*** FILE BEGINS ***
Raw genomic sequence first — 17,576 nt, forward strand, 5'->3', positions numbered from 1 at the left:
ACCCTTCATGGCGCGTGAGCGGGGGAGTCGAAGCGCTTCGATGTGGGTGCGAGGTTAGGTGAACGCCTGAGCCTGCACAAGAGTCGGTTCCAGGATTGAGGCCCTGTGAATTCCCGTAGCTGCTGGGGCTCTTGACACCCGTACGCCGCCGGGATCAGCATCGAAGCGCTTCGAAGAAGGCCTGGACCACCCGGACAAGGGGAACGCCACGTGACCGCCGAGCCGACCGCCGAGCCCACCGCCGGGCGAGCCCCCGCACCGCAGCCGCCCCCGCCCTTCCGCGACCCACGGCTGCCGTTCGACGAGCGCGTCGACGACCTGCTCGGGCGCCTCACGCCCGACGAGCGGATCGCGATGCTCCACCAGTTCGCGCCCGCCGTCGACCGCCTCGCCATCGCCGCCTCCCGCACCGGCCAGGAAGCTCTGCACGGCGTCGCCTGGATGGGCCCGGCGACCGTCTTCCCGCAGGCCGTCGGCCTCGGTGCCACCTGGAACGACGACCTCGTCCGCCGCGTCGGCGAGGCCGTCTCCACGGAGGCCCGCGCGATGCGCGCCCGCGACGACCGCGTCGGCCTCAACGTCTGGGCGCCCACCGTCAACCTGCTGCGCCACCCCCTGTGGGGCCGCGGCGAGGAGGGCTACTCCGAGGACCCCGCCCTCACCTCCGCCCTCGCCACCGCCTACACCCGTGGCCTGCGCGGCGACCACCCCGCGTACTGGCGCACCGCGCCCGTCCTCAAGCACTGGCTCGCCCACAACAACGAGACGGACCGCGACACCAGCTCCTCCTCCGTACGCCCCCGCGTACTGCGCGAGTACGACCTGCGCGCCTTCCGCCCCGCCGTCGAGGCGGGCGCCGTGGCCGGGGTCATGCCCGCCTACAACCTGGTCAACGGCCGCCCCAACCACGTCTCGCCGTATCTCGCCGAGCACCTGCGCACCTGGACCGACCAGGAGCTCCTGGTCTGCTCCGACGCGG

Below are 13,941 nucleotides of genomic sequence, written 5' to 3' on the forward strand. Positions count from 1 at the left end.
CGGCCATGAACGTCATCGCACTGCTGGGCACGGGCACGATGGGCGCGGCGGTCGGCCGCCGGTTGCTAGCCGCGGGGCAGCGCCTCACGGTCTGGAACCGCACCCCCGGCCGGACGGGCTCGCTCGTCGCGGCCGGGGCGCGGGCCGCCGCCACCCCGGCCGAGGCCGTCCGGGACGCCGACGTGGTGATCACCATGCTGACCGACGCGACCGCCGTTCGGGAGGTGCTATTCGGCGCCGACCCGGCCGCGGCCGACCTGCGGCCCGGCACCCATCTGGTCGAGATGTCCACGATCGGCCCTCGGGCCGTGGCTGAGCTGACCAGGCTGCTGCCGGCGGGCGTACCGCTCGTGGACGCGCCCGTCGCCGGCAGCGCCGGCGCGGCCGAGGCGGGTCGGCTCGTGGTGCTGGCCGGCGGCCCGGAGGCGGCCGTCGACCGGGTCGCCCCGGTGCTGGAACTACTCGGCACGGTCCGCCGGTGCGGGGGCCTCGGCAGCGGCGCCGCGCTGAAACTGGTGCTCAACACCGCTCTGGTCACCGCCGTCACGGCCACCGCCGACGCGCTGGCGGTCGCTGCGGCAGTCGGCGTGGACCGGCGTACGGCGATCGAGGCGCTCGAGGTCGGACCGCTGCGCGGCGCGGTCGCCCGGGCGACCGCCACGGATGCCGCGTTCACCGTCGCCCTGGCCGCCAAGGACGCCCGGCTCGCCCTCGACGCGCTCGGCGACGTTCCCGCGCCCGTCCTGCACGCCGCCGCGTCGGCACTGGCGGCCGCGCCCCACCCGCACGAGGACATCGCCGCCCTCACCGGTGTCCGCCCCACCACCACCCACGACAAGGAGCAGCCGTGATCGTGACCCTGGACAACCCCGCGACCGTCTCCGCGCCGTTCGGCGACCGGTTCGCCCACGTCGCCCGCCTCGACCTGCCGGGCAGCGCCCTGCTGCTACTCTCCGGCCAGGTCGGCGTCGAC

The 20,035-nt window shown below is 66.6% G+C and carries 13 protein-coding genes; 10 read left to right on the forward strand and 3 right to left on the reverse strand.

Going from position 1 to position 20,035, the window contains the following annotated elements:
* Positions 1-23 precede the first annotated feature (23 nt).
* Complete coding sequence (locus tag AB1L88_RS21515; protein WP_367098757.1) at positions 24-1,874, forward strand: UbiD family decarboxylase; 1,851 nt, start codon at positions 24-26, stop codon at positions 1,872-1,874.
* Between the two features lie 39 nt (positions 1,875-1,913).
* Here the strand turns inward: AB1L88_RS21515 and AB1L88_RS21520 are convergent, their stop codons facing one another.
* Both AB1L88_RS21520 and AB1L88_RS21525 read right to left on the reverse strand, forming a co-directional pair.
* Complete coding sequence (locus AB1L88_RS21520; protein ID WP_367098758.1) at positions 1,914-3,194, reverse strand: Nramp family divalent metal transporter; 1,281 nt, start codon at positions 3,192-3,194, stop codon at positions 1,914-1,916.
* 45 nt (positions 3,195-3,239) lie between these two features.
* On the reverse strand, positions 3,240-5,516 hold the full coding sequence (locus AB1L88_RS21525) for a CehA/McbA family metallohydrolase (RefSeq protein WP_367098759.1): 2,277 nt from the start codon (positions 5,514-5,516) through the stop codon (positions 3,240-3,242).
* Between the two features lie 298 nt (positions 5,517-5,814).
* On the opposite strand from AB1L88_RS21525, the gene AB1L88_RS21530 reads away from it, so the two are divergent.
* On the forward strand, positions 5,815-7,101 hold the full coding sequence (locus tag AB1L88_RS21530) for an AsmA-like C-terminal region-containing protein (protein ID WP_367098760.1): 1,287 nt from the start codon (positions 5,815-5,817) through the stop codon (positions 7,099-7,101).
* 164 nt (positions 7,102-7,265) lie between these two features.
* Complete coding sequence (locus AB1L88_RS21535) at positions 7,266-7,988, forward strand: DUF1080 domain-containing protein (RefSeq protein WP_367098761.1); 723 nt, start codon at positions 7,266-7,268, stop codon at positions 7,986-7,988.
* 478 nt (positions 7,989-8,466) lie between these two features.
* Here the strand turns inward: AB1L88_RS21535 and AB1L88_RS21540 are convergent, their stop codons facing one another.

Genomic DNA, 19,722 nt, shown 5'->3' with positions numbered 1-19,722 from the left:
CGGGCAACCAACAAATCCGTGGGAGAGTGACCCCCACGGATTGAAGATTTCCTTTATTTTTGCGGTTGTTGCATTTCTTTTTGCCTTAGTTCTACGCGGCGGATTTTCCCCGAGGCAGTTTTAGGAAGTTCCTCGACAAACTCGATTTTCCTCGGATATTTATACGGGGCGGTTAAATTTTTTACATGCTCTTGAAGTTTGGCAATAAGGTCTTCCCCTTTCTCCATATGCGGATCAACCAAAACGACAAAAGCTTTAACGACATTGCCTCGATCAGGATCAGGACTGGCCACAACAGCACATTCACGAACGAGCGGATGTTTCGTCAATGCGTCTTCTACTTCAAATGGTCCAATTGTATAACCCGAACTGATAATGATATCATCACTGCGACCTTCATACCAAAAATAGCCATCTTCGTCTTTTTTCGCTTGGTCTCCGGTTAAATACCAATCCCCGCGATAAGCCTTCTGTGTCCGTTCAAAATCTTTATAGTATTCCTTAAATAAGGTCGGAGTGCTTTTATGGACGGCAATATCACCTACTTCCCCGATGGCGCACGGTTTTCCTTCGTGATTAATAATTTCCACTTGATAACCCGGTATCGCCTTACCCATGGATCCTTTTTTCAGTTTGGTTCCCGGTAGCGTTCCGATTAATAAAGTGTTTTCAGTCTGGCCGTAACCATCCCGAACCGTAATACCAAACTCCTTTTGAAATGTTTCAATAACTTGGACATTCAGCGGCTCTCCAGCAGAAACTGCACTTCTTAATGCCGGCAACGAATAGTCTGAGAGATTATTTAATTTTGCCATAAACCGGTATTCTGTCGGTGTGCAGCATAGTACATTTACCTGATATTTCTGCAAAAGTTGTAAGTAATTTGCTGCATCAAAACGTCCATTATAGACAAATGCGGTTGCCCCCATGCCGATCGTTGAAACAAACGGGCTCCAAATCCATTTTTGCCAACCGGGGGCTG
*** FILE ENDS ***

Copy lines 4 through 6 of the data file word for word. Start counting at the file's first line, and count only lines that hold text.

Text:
CGGCCATGAACGTCATCGCACTGCTGGGCACGGGCACGATGGGCGCGGCGGTCGGCCGCCGGTTGCTAGCCGCGGGGCAGCGCCTCACGGTCTGGAACCGCACCCCCGGCCGGACGGGCTCGCTCGTCGCGGCCGGGGCGCGGGCCGCCGCCACCCCGGCCGAGGCCGTCCGGGACGCCGACGTGGTGATCACCATGCTGACCGACGCGACCGCCGTTCGGGAGGTGCTATTCGGCGCCGACCCGGCCGCGGCCGACCTGCGGCCCGGCACCCATCTGGTCGAGATGTCCACGATCGGCCCTCGGGCCGTGGCTGAGCTGACCAGGCTGCTGCCGGCGGGCGTACCGCTCGTGGACGCGCCCGTCGCCGGCAGCGCCGGCGCGGCCGAGGCGGGTCGGCTCGTGGTGCTGGCCGGCGGCCCGGAGGCGGCCGTCGACCGGGTCGCCCCGGTGCTGGAACTACTCGGCACGGTCCGCCGGTGCGGGGGCCTCGGCAGCGGCGCCGCGCTGAAACTGGTGCTCAACACCGCTCTGGTCACCGCCGTCACGGCCACCGCCGACGCGCTGGCGGTCGCTGCGGCAGTCGGCGTGGACCGGCGTACGGCGATCGAGGCGCTCGAGGTCGGACCGCTGCGCGGCGCGGTCGCCCGGGCGACCGCCACGGATGCCGCGTTCACCGTCGCCCTGGCCGCCAAGGACGCCCGGCTCGCCCTCGACGCGCTCGGCGACGTTCCCGCGCCCGTCCTGCACGCCGCCGCGTCGGCACTGGCGGCCGCGCCCCACCCGCACGAGGACATCGCCGCCCTCACCGGTGTCCGCCCCACCACCACCCACGACAAGGAGCAGCCGTGATCGTGACCCTGGACAACCCCGCGACCGTCTCCGCGCCGTTCGGCGACCGGTTCGCCCACGTCGCCCGCCTCGACCTGCCGGGCAGCGCCCTGCTGCTACTCTCCGGCCAGGTCGGCGTCGAC

The 20,035-nt window shown below is 66.6% G+C and carries 13 protein-coding genes; 10 read left to right on the forward strand and 3 right to left on the reverse strand.

Going from position 1 to position 20,035, the window contains the following annotated elements: